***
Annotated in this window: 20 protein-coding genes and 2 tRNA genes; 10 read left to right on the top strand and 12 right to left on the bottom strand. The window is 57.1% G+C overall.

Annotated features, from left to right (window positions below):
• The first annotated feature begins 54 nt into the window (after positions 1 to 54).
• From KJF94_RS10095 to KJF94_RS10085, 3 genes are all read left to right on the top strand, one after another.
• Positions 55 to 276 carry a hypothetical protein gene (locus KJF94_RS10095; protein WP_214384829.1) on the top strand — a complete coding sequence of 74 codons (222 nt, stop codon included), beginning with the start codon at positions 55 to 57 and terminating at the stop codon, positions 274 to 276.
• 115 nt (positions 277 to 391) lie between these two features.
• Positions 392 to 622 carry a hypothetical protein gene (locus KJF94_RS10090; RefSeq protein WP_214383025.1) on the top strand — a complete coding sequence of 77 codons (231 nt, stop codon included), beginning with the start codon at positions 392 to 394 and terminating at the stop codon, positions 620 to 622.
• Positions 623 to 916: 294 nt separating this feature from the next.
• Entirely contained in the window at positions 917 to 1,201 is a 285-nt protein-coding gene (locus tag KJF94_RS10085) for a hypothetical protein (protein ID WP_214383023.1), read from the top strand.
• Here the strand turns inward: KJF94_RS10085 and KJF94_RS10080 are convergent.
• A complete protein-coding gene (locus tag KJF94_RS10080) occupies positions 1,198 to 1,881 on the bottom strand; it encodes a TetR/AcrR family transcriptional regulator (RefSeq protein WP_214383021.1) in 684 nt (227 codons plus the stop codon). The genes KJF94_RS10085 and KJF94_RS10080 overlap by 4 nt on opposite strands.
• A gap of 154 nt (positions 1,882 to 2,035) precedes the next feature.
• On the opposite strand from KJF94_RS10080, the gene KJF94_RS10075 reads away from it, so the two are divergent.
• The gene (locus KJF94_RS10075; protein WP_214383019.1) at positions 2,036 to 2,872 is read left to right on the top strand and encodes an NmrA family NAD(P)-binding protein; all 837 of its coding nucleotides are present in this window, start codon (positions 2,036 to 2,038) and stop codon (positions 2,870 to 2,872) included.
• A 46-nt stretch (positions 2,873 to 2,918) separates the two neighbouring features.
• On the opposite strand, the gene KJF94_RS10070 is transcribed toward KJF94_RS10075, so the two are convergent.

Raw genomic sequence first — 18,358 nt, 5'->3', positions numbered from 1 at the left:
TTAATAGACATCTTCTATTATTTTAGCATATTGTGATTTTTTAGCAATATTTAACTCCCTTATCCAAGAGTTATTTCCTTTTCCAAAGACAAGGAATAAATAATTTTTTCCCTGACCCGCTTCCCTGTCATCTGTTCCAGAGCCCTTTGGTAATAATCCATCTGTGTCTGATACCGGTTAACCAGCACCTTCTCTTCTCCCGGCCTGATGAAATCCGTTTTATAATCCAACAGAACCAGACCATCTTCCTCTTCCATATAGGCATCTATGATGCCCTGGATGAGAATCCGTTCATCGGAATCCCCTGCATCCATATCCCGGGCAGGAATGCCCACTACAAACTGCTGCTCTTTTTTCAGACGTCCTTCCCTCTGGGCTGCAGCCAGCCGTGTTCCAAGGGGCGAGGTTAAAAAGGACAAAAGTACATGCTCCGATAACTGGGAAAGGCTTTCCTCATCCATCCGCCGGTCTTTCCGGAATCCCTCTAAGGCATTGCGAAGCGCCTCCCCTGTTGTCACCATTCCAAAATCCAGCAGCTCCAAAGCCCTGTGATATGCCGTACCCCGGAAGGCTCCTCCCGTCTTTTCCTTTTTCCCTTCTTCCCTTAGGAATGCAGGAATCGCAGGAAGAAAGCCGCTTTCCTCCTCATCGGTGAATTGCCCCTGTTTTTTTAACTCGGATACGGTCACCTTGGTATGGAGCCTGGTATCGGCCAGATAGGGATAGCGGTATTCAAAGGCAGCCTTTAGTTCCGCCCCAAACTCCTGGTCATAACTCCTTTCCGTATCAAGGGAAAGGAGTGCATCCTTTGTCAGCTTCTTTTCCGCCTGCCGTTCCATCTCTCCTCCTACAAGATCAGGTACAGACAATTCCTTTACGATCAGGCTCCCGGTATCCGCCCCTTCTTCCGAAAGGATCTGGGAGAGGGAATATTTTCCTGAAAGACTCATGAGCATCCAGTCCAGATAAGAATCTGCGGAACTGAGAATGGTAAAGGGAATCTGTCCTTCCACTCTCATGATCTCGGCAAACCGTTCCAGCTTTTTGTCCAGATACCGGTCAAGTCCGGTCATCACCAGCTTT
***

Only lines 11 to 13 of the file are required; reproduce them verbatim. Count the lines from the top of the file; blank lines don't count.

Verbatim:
• A complete protein-coding gene (locus tag KJF94_RS10080) occupies positions 1,198 to 1,881 on the bottom strand; it encodes a TetR/AcrR family transcriptional regulator (RefSeq protein WP_214383021.1) in 684 nt (227 codons plus the stop codon). The genes KJF94_RS10085 and KJF94_RS10080 overlap by 4 nt on opposite strands.
• A gap of 154 nt (positions 1,882 to 2,035) precedes the next feature.
• On the opposite strand from KJF94_RS10080, the gene KJF94_RS10075 reads away from it, so the two are divergent.